Andrew Miller is UK editor of ESPNcricinfo. He tweets at @miller_cricket
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In our #RetroLive series, we rewind to classic matches to bring you the ball-by-ball commentary and match coverage as if the games were happening live, for the first time.
Australia 207 for 8 (Law 72, Bevan 69) beat West Indies 202 (Chanderpaul 80, Richardson 49*, Lara 45, Warne 4-36) by five runs
And so it will be Australia who face Sri Lanka in the World Cup final in Lahore on Sunday, after an excruciating five-run victory over West Indies in Mohali that was nothing short of a heist. Once again, their safecracker extraordinaire, Shane Warne, was right in the thick of the action with four key wickets, but this was a team victory dredged - run by run, ball by ball - from some of the most uncompromising depths ever encountered on a cricket field.
From 15 for 4 in the first ten overs of the contest to 207 for 8 at the end of Australia's innings; from 165 for 2 in the 42nd over of West Indies' reply, to 202 all out with three balls to spare. The once-insuperable West Indies have suffered some rare indignities in recent seasons, many of them at the hands of these very opponents, but few meltdowns come close to rivalling this.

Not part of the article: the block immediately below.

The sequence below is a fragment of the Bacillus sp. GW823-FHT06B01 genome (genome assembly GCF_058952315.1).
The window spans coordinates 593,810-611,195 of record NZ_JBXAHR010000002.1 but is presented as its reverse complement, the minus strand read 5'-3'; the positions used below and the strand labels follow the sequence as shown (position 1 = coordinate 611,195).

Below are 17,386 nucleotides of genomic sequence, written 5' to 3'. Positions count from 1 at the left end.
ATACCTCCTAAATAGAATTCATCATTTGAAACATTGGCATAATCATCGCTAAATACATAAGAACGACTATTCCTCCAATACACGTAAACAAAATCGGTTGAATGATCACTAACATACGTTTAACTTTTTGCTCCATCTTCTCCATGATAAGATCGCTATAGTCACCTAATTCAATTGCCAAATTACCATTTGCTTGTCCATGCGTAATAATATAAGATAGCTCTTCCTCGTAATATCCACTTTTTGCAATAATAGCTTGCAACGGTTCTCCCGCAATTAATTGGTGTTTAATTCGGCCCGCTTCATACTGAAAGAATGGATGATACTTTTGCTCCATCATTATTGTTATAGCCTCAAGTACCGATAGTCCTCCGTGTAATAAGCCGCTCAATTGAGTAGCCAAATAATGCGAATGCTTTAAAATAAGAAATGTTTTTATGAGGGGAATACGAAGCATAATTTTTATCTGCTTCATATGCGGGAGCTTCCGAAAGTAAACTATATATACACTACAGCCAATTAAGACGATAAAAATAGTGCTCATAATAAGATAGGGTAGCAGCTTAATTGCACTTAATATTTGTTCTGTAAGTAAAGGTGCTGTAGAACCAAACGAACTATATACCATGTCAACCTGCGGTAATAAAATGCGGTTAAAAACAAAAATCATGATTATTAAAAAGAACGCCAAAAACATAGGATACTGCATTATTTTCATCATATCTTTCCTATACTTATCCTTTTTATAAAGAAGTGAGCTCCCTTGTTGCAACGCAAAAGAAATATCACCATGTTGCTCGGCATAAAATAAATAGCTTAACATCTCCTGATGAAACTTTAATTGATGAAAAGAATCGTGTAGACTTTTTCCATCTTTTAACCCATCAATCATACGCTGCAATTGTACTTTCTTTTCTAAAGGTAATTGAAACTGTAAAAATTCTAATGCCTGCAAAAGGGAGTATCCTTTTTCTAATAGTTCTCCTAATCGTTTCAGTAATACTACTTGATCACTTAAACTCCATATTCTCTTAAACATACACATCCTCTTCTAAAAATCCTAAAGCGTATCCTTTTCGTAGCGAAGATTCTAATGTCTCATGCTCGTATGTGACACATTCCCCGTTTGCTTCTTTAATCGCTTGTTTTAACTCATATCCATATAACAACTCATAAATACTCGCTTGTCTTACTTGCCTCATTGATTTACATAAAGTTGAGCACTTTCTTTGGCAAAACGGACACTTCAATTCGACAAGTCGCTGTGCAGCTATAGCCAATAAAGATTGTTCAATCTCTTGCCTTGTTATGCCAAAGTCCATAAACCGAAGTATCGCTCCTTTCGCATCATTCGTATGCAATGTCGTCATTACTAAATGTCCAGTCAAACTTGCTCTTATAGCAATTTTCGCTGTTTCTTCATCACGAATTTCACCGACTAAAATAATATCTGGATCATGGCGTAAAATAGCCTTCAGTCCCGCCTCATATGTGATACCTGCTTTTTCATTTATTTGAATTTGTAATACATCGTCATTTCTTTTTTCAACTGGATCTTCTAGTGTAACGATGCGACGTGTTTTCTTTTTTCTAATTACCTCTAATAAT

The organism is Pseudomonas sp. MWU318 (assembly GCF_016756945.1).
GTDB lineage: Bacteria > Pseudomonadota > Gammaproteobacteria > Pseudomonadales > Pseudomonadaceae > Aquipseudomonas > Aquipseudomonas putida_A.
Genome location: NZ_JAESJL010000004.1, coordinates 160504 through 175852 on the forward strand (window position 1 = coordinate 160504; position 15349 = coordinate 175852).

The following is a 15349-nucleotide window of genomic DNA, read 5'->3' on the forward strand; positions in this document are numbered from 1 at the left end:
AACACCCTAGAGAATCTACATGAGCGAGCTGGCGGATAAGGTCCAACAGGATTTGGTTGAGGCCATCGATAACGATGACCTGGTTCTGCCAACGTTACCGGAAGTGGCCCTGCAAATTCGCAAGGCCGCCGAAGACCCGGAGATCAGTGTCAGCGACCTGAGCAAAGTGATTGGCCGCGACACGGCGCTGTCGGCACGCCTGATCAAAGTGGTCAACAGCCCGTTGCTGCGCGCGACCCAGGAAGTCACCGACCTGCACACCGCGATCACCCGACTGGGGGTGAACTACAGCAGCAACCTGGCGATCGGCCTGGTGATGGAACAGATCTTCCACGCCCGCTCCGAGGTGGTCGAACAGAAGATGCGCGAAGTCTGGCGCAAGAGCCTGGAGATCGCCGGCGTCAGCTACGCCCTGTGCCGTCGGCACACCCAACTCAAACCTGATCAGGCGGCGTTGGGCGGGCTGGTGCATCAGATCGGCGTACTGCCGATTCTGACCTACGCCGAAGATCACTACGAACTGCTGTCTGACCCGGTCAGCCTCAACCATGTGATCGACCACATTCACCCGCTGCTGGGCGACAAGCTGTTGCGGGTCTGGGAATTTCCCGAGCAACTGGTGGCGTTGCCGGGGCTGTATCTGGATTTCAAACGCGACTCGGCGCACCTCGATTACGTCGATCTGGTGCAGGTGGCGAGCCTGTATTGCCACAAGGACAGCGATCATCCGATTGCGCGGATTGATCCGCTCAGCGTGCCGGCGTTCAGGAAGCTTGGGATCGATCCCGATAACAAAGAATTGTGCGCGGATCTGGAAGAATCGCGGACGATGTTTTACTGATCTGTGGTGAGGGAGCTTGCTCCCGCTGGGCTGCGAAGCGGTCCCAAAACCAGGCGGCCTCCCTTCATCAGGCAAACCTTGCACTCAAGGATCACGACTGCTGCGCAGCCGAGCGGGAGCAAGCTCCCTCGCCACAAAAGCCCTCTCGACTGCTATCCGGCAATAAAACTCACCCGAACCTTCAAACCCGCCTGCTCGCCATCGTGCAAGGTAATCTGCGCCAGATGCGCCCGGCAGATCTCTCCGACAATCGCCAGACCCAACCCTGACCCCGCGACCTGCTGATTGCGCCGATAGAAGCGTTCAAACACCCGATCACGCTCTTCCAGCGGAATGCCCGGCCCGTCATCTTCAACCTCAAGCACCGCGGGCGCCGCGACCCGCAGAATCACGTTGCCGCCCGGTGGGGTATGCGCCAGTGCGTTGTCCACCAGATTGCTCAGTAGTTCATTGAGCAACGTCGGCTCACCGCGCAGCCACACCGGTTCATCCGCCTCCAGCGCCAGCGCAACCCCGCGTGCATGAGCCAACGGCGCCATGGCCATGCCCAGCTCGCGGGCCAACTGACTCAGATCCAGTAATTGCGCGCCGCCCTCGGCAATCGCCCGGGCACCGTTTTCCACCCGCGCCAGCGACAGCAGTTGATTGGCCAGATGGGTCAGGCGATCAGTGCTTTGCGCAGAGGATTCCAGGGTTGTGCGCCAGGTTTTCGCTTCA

In front of a rapt Mohali crowd, witnesses to the venue's de facto opening night, this was a contest that crackled with low-fi energy from the outset, as if nothing we were witnessing was ever quite as it seemed. Not the early rout of the Australian top order, not the painstaking rebuild undertaken by Stuart Law and Michael Bevan, and certainly not the pseudo-serene progress that West Indies' top-order made towards an awkwardly distant target - a challenge that only Brian Lara, with a transcendentally fluent 45, ever looked like taking in his stride. Until, that is, Steve Waugh extracted him with a delivery that was, fittingly enough, out of this world.
And from the moment of Lara's departure, which made it 93 for 2 after 23 overs, the first fleeting glimpses of hope were visible for Australia, even while Richie Richardson, the architect of their downfall in Jaipur, was bedding into a third-wicket stand of 72 with the steadfast Shivnarine Chanderpaul. The runs kept coming at a steady trickle, but it was the shots that didn't come off that were the most revealing - the swishes and whooshes to the rare sightings of width, and the exasperated body language that followed each missed opportunity.
But in spite of themselves, West Indies kept pressing towards their target, and so long as Chanderpaul in particular - the least skittish of the incumbents - endured, victory was surely a formality. But then, on 80, and moderately hampered by what appeared to be a stiff back, Chanderpaul swished once too often through the line of a Glenn McGrath length ball, and plopped a limp catch into the hands of Damien Fleming at mid-on.